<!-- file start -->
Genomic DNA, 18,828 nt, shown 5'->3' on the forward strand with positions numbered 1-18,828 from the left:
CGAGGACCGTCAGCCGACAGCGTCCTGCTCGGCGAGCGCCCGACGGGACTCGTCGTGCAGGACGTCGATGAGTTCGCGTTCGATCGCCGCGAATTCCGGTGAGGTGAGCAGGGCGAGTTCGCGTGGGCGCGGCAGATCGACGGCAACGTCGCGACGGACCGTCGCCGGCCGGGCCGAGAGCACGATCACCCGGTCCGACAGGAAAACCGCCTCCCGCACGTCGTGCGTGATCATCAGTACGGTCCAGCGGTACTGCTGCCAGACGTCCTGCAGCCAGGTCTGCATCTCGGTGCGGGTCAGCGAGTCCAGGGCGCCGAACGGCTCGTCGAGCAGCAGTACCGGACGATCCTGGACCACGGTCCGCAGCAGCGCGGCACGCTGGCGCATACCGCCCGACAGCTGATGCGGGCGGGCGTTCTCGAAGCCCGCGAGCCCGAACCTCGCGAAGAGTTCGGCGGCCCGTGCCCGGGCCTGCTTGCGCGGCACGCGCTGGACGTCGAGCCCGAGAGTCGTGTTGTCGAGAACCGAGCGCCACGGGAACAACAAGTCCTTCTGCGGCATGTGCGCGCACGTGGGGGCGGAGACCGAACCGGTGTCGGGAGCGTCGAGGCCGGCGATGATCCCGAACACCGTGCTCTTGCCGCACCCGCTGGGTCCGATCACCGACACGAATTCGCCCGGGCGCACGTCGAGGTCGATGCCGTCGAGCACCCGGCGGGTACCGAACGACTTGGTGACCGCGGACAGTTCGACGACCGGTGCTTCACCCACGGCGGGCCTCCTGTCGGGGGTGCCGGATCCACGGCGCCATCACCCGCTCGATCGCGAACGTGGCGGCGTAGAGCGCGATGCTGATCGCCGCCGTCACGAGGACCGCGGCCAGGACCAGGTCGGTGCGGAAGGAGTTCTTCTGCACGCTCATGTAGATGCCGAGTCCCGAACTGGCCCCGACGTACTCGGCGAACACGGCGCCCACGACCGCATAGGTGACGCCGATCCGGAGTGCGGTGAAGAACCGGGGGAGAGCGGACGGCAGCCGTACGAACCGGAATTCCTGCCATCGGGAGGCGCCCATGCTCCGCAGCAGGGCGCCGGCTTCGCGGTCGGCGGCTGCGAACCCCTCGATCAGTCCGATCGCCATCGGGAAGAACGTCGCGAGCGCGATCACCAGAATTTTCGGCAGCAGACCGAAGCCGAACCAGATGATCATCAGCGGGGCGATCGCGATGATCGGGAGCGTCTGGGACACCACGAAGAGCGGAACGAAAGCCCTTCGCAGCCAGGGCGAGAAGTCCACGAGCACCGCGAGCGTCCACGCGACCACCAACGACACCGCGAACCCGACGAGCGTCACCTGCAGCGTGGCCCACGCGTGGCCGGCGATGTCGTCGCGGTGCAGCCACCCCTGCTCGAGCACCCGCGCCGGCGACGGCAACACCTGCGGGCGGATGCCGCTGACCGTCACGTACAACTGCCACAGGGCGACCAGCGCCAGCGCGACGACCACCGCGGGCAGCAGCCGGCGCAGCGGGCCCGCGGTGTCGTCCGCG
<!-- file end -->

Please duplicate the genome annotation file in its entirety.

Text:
Genomic DNA, 18,828 nt, shown 5'->3' on the forward strand with positions numbered 1-18,828 from the left:
CGAGGACCGTCAGCCGACAGCGTCCTGCTCGGCGAGCGCCCGACGGGACTCGTCGTGCAGGACGTCGATGAGTTCGCGTTCGATCGCCGCGAATTCCGGTGAGGTGAGCAGGGCGAGTTCGCGTGGGCGCGGCAGATCGACGGCAACGTCGCGACGGACCGTCGCCGGCCGGGCCGAGAGCACGATCACCCGGTCCGACAGGAAAACCGCCTCCCGCACGTCGTGCGTGATCATCAGTACGGTCCAGCGGTACTGCTGCCAGACGTCCTGCAGCCAGGTCTGCATCTCGGTGCGGGTCAGCGAGTCCAGGGCGCCGAACGGCTCGTCGAGCAGCAGTACCGGACGATCCTGGACCACGGTCCGCAGCAGCGCGGCACGCTGGCGCATACCGCCCGACAGCTGATGCGGGCGGGCGTTCTCGAAGCCCGCGAGCCCGAACCTCGCGAAGAGTTCGGCGGCCCGTGCCCGGGCCTGCTTGCGCGGCACGCGCTGGACGTCGAGCCCGAGAGTCGTGTTGTCGAGAACCGAGCGCCACGGGAACAACAAGTCCTTCTGCGGCATGTGCGCGCACGTGGGGGCGGAGACCGAACCGGTGTCGGGAGCGTCGAGGCCGGCGATGATCCCGAACACCGTGCTCTTGCCGCACCCGCTGGGTCCGATCACCGACACGAATTCGCCCGGGCGCACGTCGAGGTCGATGCCGTCGAGCACCCGGCGGGTACCGAACGACTTGGTGACCGCGGACAGTTCGACGACCGGTGCTTCACCCACGGCGGGCCTCCTGTCGGGGGTGCCGGATCCACGGCGCCATCACCCGCTCGATCGCGAACGTGGCGGCGTAGAGCGCGATGCTGATCGCCGCCGTCACGAGGACCGCGGCCAGGACCAGGTCGGTGCGGAAGGAGTTCTTCTGCACGCTCATGTAGATGCCGAGTCCCGAACTGGCCCCGACGTACTCGGCGAACACGGCGCCCACGACCGCATAGGTGACGCCGATCCGGAGTGCGGTGAAGAACCGGGGGAGAGCGGACGGCAGCCGTACGAACCGGAATTCCTGCCATCGGGAGGCGCCCATGCTCCGCAGCAGGGCGCCGGCTTCGCGGTCGGCGGCTGCGAACCCCTCGATCAGTCCGATCGCCATCGGGAAGAACGTCGCGAGCGCGATCACCAGAATTTTCGGCAGCAGACCGAAGCCGAACCAGATGATCATCAGCGGGGCGATCGCGATGATCGGGAGCGTCTGGGACACCACGAAGAGCGGAACGAAAGCCCTTCGCAGCCAGGGCGAGAAGTCCACGAGCACCGCGAGCGTCCACGCGACCACCAACGACACCGCGAACCCGACGAGCGTCACCTGCAGCGTGGCCCACGCGTGGCCGGCGATGTCGTCGCGGTGCAGCCACCCCTGCTCGAGCACCCGCGCCGGCGACGGCAACACCTGCGGGCGGATGCCGCTGACCGTCACGTACAACTGCCACAGGGCGACCAGCGCCAGCGCGACGACCACCGCGGGCAGCAGCCGGCGCAGCGGGCCCGCGGTGTCGTCCGCG